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631 Chapala Street
Santa Barbara, CA, 93101
United States

8053900531

Whether you are brand new to photography or are looking for a refresher class on some of the basics, these workshops are constructed with one main goal in mind- to get you out of the automatic and preset modes and start using your camera to its fullest potential. I truly believe we are all creative individuals; and with the basic technical knowledge of a camera, photography is a medium of art that everyone can enjoy!

 

Based in Central California with workshops ranging from the Los Angeles to Santa Barbara areas.

Blog


Student Feature

Hannah B.

Lindsey Baumsteiger

 

This month, the student feature is a past student of mine, Hannah. Hannah took the Beginner's Photography Class and started taking her camera on camping adventures here and there. Personally, I love her moody, contrasty views of nature. Enjoy!

 

Q

&

A

Some tips

and

techs

from Hannah.

1. What do you shoot with? (Camera Type, Lenses... Spill it!)

A Canon Rebel T3i with the standard lens included that I got for free.

2. What are your favorite subjects to photograph?

Action shots or moving subjects (i.e.: skateboarding, running horses) and macro work. I'd like to get into more people shooting.

3. Do you have any tips for other photo enthusiasts that are learning, just like you?

Don't be afraid to be bad! I tend to be very critical of myself and my pictures, so I constantly have to remind myself that everyone starts somewhere, and no one was born an expert.


Student Feature

Justin Stark

Lindsey Baumsteiger

 

This month, the student feature is a newer student of mine, Justin. Justin loves to travel; I think most of us can relate ;) ... and he decided to learn photography as a new hobby and great way to better capture all the places he would visit.

So far, he has taken the Beginner's Photography Group Class and the follow up Sunset Photo Walk.

Enjoy this incredible collection of images!

 

1. What do you shoot with? (Camera Type, Lenses... Spill it!)

Nikon D7200 with an 18-140 mm lens. And I'm not ashamed to admit my iPhone comes into practical use as well...

2. What are your favorite subjects to photograph?

My interests have historically been in scenic photography and city scenes, but I've begun a sort of renaissance in different processing and long exposure photography, for artistic effect. I use to not be able to capture what I could see in a natural setting, now I try to capture an intensified emotional version of what I see in artistic form.

3. Do you have any tips for other photo enthusiasts that are learning, just like you?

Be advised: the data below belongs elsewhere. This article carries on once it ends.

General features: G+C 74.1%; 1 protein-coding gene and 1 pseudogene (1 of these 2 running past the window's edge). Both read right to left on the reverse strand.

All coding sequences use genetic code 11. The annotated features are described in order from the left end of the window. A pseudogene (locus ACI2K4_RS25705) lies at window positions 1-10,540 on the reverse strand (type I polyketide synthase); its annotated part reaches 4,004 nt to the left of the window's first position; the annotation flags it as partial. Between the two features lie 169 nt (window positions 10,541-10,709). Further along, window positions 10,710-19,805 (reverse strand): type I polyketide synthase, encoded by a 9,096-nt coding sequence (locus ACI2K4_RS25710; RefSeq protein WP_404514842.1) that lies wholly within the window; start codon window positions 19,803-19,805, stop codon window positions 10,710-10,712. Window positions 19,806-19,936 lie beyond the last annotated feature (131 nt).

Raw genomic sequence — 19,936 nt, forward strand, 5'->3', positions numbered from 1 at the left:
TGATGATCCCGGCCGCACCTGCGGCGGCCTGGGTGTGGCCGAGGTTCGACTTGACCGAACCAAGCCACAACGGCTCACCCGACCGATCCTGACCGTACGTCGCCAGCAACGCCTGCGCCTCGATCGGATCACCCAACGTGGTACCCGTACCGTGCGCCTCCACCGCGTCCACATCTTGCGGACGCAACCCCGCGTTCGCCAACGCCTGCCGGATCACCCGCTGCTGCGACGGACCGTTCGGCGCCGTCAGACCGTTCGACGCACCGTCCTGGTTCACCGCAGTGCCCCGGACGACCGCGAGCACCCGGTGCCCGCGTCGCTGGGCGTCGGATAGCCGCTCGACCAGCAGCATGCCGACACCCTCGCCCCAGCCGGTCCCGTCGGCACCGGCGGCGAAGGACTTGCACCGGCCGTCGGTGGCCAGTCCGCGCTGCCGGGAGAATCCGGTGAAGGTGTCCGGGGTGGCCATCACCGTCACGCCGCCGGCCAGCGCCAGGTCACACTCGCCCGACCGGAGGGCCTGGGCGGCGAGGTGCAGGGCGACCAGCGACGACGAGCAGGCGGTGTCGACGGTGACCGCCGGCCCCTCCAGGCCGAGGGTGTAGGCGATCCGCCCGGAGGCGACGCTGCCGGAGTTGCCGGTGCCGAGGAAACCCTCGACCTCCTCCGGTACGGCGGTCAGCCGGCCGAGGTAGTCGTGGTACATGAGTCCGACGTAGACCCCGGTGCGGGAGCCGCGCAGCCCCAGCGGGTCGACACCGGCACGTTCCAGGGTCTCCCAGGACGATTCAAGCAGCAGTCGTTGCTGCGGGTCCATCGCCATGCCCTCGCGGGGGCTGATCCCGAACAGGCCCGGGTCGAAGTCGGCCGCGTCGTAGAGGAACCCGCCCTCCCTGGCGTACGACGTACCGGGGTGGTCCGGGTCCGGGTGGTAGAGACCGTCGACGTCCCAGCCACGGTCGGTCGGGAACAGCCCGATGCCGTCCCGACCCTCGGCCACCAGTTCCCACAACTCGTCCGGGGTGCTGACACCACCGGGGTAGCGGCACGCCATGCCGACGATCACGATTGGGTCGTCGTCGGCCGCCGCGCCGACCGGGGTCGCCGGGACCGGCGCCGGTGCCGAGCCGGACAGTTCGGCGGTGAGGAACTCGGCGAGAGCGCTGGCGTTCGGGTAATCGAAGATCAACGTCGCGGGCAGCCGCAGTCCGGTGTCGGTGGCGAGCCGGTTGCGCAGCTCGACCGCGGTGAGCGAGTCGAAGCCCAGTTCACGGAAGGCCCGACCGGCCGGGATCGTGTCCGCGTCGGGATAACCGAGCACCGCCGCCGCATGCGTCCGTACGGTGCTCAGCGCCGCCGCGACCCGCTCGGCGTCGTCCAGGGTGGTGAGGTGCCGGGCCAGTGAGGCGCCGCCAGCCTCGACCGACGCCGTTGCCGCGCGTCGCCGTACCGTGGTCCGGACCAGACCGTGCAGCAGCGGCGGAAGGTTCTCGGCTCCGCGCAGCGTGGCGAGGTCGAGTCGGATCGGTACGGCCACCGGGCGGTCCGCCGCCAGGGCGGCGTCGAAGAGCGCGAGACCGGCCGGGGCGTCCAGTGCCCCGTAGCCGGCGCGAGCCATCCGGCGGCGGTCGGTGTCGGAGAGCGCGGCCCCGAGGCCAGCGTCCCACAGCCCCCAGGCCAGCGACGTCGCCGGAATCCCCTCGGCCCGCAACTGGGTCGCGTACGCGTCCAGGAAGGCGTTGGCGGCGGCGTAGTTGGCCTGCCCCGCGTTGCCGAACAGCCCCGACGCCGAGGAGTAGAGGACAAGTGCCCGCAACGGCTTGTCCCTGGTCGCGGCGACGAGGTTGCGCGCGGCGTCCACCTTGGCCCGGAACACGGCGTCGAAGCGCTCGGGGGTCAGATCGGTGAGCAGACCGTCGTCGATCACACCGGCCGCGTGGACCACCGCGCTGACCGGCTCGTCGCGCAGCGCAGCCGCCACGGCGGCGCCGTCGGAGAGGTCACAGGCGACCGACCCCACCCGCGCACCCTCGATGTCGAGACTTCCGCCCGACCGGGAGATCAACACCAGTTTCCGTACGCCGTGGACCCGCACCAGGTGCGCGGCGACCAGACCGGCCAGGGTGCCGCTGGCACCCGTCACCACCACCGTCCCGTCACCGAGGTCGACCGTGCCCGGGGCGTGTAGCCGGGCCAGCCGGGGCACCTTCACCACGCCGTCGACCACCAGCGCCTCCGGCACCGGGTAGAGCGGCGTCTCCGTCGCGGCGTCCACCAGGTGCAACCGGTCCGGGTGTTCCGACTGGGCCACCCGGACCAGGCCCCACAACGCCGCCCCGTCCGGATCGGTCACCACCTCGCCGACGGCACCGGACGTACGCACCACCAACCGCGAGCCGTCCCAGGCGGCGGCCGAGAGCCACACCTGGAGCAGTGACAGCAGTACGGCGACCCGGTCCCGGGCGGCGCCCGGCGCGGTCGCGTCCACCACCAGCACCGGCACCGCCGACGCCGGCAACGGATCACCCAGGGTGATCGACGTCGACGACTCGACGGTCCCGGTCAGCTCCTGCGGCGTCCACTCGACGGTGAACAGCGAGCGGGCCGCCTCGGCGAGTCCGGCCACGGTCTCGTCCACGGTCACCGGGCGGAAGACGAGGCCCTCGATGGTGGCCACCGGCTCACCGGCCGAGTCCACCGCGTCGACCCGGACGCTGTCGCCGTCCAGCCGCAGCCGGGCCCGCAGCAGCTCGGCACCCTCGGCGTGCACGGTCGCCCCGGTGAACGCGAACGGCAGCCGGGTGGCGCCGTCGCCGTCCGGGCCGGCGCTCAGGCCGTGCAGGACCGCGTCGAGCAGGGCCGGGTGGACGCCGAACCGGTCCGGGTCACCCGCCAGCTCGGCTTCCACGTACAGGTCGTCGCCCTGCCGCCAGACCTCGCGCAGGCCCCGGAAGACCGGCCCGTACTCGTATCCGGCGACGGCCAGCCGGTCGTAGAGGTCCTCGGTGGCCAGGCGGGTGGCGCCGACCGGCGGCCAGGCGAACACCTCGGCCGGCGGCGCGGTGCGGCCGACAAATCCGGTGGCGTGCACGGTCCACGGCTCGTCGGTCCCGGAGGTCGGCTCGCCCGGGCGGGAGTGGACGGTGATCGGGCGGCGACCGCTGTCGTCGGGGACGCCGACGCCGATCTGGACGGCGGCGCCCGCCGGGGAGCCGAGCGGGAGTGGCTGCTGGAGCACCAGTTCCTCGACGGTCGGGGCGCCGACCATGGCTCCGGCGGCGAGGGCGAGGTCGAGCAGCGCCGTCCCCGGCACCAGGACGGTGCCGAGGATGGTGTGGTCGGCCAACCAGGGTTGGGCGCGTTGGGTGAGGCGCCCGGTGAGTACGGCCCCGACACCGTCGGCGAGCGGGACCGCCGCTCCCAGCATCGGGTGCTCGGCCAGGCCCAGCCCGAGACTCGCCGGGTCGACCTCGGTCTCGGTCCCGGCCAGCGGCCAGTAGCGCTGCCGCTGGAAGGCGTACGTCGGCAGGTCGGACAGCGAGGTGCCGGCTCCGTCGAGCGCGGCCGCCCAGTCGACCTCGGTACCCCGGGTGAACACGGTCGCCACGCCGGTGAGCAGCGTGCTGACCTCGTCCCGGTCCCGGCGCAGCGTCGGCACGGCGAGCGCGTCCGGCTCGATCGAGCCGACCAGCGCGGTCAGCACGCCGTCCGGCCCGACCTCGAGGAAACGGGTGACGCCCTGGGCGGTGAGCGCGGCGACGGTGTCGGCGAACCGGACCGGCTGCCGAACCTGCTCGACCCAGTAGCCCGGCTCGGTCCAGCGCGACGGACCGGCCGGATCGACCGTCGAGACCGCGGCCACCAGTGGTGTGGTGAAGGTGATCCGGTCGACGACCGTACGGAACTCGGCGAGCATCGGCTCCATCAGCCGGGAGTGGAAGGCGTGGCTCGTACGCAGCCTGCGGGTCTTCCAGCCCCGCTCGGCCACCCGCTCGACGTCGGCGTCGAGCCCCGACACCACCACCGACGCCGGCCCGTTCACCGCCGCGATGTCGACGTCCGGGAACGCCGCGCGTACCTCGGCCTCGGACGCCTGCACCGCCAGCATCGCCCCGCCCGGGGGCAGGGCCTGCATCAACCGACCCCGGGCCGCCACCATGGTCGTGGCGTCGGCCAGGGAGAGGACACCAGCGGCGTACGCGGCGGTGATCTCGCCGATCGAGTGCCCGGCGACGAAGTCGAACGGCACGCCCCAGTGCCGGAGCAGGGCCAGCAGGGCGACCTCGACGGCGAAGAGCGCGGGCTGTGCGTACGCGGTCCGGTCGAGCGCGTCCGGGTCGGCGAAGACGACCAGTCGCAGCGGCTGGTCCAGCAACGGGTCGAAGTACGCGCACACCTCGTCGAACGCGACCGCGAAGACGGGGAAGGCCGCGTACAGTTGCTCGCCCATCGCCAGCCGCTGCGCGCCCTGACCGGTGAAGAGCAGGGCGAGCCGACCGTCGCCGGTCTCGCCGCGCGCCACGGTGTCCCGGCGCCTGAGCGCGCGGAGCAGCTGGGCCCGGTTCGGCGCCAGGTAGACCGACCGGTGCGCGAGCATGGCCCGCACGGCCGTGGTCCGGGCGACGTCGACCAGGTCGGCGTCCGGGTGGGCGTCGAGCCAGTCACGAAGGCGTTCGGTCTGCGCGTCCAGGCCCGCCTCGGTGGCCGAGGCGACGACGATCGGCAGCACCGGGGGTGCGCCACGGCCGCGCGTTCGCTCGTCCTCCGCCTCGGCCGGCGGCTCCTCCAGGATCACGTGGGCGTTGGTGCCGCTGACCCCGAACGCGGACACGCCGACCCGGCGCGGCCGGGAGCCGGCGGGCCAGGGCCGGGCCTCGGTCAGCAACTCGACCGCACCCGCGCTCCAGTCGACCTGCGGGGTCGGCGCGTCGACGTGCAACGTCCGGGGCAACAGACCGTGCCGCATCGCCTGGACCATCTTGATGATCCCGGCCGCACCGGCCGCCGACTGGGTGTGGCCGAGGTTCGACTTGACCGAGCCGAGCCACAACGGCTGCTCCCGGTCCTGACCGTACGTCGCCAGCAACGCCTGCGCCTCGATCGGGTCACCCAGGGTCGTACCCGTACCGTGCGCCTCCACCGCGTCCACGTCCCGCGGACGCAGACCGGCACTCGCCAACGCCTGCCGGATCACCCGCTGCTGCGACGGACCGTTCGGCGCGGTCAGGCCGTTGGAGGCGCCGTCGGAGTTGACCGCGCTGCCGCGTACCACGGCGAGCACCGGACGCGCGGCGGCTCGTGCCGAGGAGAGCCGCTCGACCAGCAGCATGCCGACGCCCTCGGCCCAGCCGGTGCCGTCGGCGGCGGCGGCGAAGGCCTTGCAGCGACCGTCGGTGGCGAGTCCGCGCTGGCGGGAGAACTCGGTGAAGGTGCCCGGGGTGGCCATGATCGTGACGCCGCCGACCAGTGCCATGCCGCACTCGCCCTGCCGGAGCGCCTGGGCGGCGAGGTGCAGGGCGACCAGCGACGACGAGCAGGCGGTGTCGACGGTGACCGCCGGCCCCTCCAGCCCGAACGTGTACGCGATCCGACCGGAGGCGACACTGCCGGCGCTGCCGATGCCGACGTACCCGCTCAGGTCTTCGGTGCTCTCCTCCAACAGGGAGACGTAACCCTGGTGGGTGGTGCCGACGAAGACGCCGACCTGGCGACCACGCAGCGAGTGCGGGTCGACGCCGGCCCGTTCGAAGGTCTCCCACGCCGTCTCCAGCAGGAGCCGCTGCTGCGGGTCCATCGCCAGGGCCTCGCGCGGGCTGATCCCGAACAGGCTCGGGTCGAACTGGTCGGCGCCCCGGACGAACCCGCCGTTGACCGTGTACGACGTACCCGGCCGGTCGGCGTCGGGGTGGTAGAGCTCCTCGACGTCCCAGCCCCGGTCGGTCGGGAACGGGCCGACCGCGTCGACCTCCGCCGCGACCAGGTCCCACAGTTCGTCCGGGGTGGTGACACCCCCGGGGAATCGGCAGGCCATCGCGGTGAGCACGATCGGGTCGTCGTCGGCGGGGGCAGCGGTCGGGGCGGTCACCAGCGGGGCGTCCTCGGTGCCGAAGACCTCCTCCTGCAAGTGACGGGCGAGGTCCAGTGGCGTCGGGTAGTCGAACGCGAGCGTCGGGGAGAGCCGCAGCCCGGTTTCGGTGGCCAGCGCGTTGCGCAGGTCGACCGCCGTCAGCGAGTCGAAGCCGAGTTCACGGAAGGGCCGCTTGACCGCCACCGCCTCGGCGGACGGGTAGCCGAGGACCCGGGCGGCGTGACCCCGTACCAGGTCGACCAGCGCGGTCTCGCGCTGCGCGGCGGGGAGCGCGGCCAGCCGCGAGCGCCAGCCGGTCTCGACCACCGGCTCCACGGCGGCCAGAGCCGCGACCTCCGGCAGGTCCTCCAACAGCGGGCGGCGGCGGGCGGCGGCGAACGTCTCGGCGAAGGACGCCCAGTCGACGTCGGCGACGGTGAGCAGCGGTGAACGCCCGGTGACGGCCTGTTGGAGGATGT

I have found being in manual mode and getting to know aperture size, shutter speed and ISO has helped me tremendously to focus on other aspects of photography.

 

Q

&

A

Some tips

and

techs

from Justin.


Student Feature

Brad Corona

Lindsey Baumsteiger

 

This month, I'm truly excited to feature a long-time student of mine, Brad. Throughout the past year, Brad has taken a series of private lessons and workshops with me. I have seen his photography skills improve greatly.

After traveling to a few different places this summer, I asked if he would send me some of his favorite photos from not only his recent trips, but the entire year.

Enjoy this collection of beautiful people and places from around the world, through Brad's eyes.

 

Q

&

A

Some tips

and

techs

from Brad.

1. What do you shoot with? (Camera Type, Lenses... Spill it!)

Fuji X100T

2. What are your favorite subjects to photograph?

Friends and family (almost always candid), landscapes / city-scapes, old objects (especially cars), skateboarders... I also enjoy going out to shoot with a particular aesthetic or technique in mind - black & white, motion blur, etc. - and just randomly finding subjects that work in that context.

3. Do you have any tips for other photo enthusiasts that are learning, just like you?

1) Take a lesson to learn about basic composition - some of the principles aren't necessarily intuitive and working with an experienced photographer really helped me.

2) Shoot with prime lenses - having a fixed focal length forced me to move around and think more about composition.

3) Have some kind of goal in mind - whether it's a capturing a specific subject or practicing a technique. There is obviously nothing wrong with just heading out with a camera, but (at least for me) this can lead to a bunch of flat, "I was there" shots.